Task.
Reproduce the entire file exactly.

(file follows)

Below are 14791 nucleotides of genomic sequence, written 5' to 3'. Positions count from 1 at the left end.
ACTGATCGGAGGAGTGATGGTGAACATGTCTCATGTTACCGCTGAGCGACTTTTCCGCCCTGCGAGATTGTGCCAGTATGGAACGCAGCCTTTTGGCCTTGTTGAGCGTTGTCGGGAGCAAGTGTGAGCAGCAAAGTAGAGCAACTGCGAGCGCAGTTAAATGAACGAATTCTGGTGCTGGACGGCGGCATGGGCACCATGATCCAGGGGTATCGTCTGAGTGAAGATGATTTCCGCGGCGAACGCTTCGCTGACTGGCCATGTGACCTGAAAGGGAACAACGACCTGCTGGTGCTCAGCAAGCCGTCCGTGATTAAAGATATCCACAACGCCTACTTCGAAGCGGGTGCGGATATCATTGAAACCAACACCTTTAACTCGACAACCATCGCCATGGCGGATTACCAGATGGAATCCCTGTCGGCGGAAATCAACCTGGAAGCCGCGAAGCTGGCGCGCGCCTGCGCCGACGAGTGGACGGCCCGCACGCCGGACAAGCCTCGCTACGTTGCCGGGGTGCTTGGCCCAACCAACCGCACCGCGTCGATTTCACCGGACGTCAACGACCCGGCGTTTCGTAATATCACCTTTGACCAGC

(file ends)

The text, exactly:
Below are 14791 nucleotides of genomic sequence, written 5' to 3'. Positions count from 1 at the left end.
ACTGATCGGAGGAGTGATGGTGAACATGTCTCATGTTACCGCTGAGCGACTTTTCCGCCCTGCGAGATTGTGCCAGTATGGAACGCAGCCTTTTGGCCTTGTTGAGCGTTGTCGGGAGCAAGTGTGAGCAGCAAAGTAGAGCAACTGCGAGCGCAGTTAAATGAACGAATTCTGGTGCTGGACGGCGGCATGGGCACCATGATCCAGGGGTATCGTCTGAGTGAAGATGATTTCCGCGGCGAACGCTTCGCTGACTGGCCATGTGACCTGAAAGGGAACAACGACCTGCTGGTGCTCAGCAAGCCGTCCGTGATTAAAGATATCCACAACGCCTACTTCGAAGCGGGTGCGGATATCATTGAAACCAACACCTTTAACTCGACAACCATCGCCATGGCGGATTACCAGATGGAATCCCTGTCGGCGGAAATCAACCTGGAAGCCGCGAAGCTGGCGCGCGCCTGCGCCGACGAGTGGACGGCCCGCACGCCGGACAAGCCTCGCTACGTTGCCGGGGTGCTTGGCCCAACCAACCGCACCGCGTCGATTTCACCGGACGTCAACGACCCGGCGTTTCGTAATATCACCTTTGACCAGC